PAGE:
Transformers and Fantasy: A Retrospective

Transformers: The Last Knight opens in less than two weeks. To celebrate I’ll be examining the connective tissue between the Transformers brand and the fantasy genre.

 

 

The Legacy of Star Wars

Transformers appears to be a work of science-fiction on the surface. Robots, space battles, and assorted advanced technologies far beyond what we’re capable of on present-day Earth are staples of the science-fiction genre.

That genre classification falls apart the closer you look, however. A better classification would be “science-fantasy.” What is science-fantasy? Well look no further than Star Wars. It’s true that Star Wars was not the first work to take place in the genre we now know as “science-fantasy.” Flash Gordon stands out as a particularly notable early example.

Star Wars, though, brought the discussion of science-fiction vs science-fantasy to the forefront. Before we understand Transformers’ connection to the fantasy genre we have to understand Star Wars. We have to understand how it redefined how we view speculative fiction as a whole.

Luke Skywalker’s Many Faces

Joseph Campbell’s The Hero of a Thousand Faces influence on George Lucas cannot be overstated. Key elements of fantasy literature inspired Luke Skywalker’s quest to defeat the Galactic Empire. Skywalker was conceived as a fantasy, not science-fiction, archetype. He follows in the footsteps of Moses, Beowulf, King Arthur, and Bilbo Baggins.

Skywalker engages in the classic fantasy story setup. An old and wise wizard pulls Luke from his mundane life and thrusts him into a world of adventure. He finds himself dragged into a conflict that includes a heavy emphasis on sword play despite its outwardly advanced science-fiction setting. It also includes wizards, father-son conflict, and two warring factions of knights who harness divine powers. The science-fiction aspects of Star Wars are only skin deep. The meat of the story is fantasy.

Setting vs Window Dressing

Space-based science fiction has always included faster than light travel. It exists in the Star Wars saga as well. Despite that no film ever makes mention of how FTL travel works. It simply doesn’t matter, because the science-fiction elements of the story are window dressing and nothing more. FTL travel is a means to an end. A way to move the story from point A to point B. Compare this with the science-fiction franchise Star Trek, which will often dedicate entire subplot of an episode to how the warp drive functions within the show’s universe.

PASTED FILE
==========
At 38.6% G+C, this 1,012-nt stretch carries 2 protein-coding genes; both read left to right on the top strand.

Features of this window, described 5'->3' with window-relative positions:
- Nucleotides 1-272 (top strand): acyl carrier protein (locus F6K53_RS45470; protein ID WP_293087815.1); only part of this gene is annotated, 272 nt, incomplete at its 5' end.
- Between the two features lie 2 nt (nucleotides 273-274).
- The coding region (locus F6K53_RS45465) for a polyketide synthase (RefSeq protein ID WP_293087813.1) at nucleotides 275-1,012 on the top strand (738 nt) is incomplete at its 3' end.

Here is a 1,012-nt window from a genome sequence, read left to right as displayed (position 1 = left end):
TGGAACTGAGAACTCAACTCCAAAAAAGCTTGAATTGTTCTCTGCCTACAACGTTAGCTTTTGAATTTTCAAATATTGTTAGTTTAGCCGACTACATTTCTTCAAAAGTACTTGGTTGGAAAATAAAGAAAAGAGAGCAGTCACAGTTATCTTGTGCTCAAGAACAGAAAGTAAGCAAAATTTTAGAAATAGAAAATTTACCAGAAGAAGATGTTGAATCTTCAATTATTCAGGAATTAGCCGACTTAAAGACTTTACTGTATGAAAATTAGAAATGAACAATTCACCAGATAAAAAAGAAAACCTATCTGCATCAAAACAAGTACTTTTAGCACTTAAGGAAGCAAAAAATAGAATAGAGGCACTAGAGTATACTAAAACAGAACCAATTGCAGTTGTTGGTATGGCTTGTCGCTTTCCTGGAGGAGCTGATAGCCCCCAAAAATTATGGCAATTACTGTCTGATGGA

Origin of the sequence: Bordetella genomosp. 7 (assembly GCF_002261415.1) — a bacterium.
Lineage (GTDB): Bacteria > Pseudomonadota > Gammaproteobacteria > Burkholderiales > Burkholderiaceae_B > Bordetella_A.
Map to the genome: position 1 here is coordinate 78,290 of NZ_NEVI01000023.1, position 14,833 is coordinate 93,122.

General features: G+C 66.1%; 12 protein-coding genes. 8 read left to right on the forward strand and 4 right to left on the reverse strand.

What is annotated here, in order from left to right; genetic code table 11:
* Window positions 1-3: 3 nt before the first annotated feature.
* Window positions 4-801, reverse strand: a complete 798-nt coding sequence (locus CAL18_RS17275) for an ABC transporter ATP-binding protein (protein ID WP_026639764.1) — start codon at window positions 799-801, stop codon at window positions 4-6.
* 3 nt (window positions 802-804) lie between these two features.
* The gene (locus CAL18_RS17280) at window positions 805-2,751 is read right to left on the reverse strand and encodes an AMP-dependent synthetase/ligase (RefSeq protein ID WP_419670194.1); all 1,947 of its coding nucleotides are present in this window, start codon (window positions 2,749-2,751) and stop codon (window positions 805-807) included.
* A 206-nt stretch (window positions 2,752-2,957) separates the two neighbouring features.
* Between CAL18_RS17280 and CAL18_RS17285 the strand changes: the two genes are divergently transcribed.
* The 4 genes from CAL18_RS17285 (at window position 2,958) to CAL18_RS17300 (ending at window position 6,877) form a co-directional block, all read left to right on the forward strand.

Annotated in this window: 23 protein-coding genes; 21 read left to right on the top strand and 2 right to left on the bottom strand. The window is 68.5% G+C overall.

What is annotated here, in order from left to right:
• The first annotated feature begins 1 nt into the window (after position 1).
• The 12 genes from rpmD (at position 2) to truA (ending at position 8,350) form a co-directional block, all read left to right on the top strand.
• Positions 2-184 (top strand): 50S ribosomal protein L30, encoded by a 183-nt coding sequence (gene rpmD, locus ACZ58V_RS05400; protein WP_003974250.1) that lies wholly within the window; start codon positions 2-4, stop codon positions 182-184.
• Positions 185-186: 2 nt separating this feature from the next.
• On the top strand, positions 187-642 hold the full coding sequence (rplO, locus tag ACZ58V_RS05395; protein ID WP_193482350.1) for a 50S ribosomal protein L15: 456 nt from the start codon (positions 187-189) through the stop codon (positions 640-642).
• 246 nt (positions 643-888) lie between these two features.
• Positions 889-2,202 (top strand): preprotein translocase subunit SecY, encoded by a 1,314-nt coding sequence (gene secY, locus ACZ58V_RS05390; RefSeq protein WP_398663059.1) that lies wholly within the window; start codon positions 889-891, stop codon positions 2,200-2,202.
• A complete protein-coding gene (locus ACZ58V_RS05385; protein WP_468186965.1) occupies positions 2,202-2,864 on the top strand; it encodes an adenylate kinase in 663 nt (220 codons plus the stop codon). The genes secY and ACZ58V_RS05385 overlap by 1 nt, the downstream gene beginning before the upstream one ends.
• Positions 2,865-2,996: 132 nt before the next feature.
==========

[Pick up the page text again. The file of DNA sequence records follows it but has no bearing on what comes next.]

The actual science is central to the story in science-fiction. In science-fantasy it is merely the setting of the saga. Star Wars was the first franchise to place a fantasy epic in a science-fiction setting and have it capture the public’s imagination.

Early Transformers and Science-Fantasy

The Transformers franchise has long had roots in the fantasy genre despite its robot and space adventure trappings. I’m not even talking about Generation 1’s season two’s episode A Decepticon in King Arthur’s Court. We must make allowances for the stock trappings of 1980s animation tropes.

King Arthur, Luke Skywalker, and Optimus Prime

Still, the relatively unsophisticated Generation 1 cartoon did offer us the first glimpses of Transformers as science-fantasy. Season two’s episode War Dawn offered us the first attempt to flush out Optimus Prime’s backstory. In the episode we see that Orion Pax was living a dull if not stable life as a dock worker. The Autobot-Decepticon conflict arrives at his doorstep unexpectedly.

The old, wise Autobot Alpha Trion serves as his sage and mentor in the early part of his quest. Merlin guided Arthur and Obi Wan Kenobi guided Luke. Optimus follows in that tradition. An old and wise sage plays a key role in the start of his journey.

The Chosen One and the MacGuffin

1986’s The Transformers: The Movie drew a lot on Star Wars. The Transformers mythos gained an influx of fantasy elements. The Matrix of Leadership specifically introduced two key fantasy concepts. The first is the obvious. The heroic nature of the hero plays into their ability to wield the Matrix. This places it in the company of Moses’ staff, Beowulf’s Hrunting, Arthur’s Excalibur, and Bilbo’s ring. This also ties into the second element. The idea of a chosen one and the worthiness of them to lead.

Cursed Talismans

Woe be those who are not worthy, however. The Matrix also acts like other mythic talismans when the unworthy gain possession of it. The Ark of the Covenant from Jewish mythology cursed the Philistines when they captured it. The Matrix follows that tradition by cursing the Decepticon Scourge when he steals it from its rightful barer, Rodimus Prime. The effects the two acts of dispossession have are even similar. The Philistines stole the ark and were cursed with tumours and hemorrhoids. The Matrix deformed Scourge, leaving him lumpy and sickly looking.

The Spark and the Soul

It would be unfair to read into the Generation 1 show any further. 1980s animation, specifically the kind used to advertise a toy line, was often light on detail. I only wanted to touch on specific story points that I felt warranted mentioning.

More sophisticated storytelling emerged in the 1990s. Bob Forward and Larry DiTillio worked to make the the Transformers: Beast Wars cartoon both an enjoyable children’s program and a vehicle for sophisticated storytelling. Optimus Primal follows the path of his ancestor Optimus Prime by starting out as a nobody only to end up as perhaps the most important Cybertronian in history.

Beast Wars also introduced the concept of the spark. The concept has remained with the franchise since. Its presence in the Transformers mythos is what ties the franchise to fantasy literature perhaps more than anything else.